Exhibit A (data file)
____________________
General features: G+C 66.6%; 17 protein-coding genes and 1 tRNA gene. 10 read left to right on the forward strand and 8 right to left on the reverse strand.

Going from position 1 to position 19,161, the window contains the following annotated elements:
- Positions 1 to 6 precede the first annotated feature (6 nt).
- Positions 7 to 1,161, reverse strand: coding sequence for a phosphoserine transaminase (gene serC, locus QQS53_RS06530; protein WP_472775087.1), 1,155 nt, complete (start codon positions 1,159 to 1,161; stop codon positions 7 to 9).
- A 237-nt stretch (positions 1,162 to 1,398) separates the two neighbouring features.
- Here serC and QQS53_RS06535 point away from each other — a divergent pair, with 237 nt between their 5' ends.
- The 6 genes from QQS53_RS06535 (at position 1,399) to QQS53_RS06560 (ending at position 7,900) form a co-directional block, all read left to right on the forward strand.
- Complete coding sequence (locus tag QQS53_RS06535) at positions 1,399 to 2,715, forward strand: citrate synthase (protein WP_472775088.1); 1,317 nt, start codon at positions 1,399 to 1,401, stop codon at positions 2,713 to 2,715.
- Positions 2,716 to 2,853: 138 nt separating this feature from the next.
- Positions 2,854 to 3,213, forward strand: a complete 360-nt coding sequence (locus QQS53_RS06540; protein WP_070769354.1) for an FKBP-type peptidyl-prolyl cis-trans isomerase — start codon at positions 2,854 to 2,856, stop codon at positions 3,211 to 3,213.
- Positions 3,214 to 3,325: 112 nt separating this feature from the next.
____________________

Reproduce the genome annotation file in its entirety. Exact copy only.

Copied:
General features: G+C 66.6%; 17 protein-coding genes and 1 tRNA gene. 10 read left to right on the forward strand and 8 right to left on the reverse strand.

Going from position 1 to position 19,161, the window contains the following annotated elements:
- Positions 1 to 6 precede the first annotated feature (6 nt).
- Positions 7 to 1,161, reverse strand: coding sequence for a phosphoserine transaminase (gene serC, locus QQS53_RS06530; protein WP_472775087.1), 1,155 nt, complete (start codon positions 1,159 to 1,161; stop codon positions 7 to 9).
- A 237-nt stretch (positions 1,162 to 1,398) separates the two neighbouring features.
- Here serC and QQS53_RS06535 point away from each other — a divergent pair, with 237 nt between their 5' ends.
- The 6 genes from QQS53_RS06535 (at position 1,399) to QQS53_RS06560 (ending at position 7,900) form a co-directional block, all read left to right on the forward strand.
- Complete coding sequence (locus tag QQS53_RS06535) at positions 1,399 to 2,715, forward strand: citrate synthase (protein WP_472775088.1); 1,317 nt, start codon at positions 1,399 to 1,401, stop codon at positions 2,713 to 2,715.
- Positions 2,716 to 2,853: 138 nt separating this feature from the next.
- Positions 2,854 to 3,213, forward strand: a complete 360-nt coding sequence (locus QQS53_RS06540; protein WP_070769354.1) for an FKBP-type peptidyl-prolyl cis-trans isomerase — start codon at positions 2,854 to 2,856, stop codon at positions 3,211 to 3,213.
- Positions 3,214 to 3,325: 112 nt separating this feature from the next.